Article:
NC Structural Pest Control Committee announces settlements
The N.C. Structural Pest Control Committee recently approved settlement agreements for cases in Forsyth, Lincoln, Pender, Randolph and Wake counties:
The committee approved the following:
Michael Howard of B&G Exterminating Co. in Winston-Salem agreed to pay $1,200 for filing an inaccurate and incomplete wood-destroying-insect report; failure to record a moisture level of greater than 20 percent before performing an application for the control of wood-decay fungi; failure to trench the soil in the crawl space and to drill and treat slabs adjacent to the foundation walls; and for not providing an explanation of items waivered on the Waiver Form.
Gary H. Ward of Bugg Busters in Lincolnton agreed to pay $800 for allowing his liability insurance to expire. Ward’s insurance expired on Aug. 26, 2013, and was not renewed until Sept. 30, 2013. Bugg Busters performed 501 household pest control services and 39 wood-destroying-organism services during the lapse in renewal of his liability insurance.
Jorge Rivero, president of El Club Mexicano in Asheboro, agreed to pay $10,000 for the misuse of Raid Concentrated Deep Reach Fogger, TAT Concentrated Fogger and fumigant Fumiteco 56 and for not being a certified or licensed pesticide applicator. All three pesticides were released in a food packaging facility after work. The building reopened three days later and workers became ill when they entered the building. The Raid and TAT foggers are not labeled for use in commercial food/feed establishments. Fumiteco 56 (aluminum phosphide) can only be use by a certified or licensed applicator.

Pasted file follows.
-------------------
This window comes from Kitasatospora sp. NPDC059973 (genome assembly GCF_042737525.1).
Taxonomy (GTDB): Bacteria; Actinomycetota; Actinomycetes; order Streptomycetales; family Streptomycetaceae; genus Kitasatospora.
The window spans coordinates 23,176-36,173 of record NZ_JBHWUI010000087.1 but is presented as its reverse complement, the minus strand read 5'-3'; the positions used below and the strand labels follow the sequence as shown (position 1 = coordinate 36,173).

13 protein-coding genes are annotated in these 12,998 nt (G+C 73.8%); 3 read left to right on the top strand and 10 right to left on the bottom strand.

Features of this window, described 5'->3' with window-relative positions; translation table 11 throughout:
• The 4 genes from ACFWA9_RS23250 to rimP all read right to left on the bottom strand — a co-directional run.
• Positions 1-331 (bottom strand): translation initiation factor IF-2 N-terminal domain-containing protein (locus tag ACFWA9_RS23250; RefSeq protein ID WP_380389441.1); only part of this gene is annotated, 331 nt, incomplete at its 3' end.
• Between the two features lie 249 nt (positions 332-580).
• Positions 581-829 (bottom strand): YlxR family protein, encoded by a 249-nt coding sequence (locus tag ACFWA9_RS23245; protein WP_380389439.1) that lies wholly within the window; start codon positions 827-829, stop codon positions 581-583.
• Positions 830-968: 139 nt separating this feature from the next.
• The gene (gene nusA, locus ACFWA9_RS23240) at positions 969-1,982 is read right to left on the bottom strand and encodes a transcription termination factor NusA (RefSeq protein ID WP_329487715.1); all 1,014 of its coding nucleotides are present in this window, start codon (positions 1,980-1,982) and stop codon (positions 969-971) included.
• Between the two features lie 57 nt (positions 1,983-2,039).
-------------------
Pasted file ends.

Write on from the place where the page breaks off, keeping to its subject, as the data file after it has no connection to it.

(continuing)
Ansley Sherlock of Hampstead agreed to pay $400 for improper storage of pesticides. Sherlock was working as a technician performing structural pest control under Jason Burkhart’s structural pest control license. Sherlock stored Contrac All-Weather Blox, First Strike Soft Bait and Borid Insecticide outside. The label for these pesticides states to store them in a cool, dry place inaccessible to children and pets.
In a related settlement, Jason Burkhart of Cary, who held a structural pest control license under his business Trutech in Charlotte, agreed to pay $2,000 for several violations. These included failure to provide an employee with 24 hours of training before he mixed and applied pesticides; failure to obtain registered technician cards within 75 days for three employees; failure to make available all required structural pest records during regular business hours at the Charlotte office; failure to submit the names of recently hired employees to the Structural Pest Control Section; and for the failure of a technician to have a copy of the label for each pesticide being used, failing to maintain adequate spill control on his service vehicle and failure to mark rodent bait with the signal word, such as danger, warning or caution, from the label.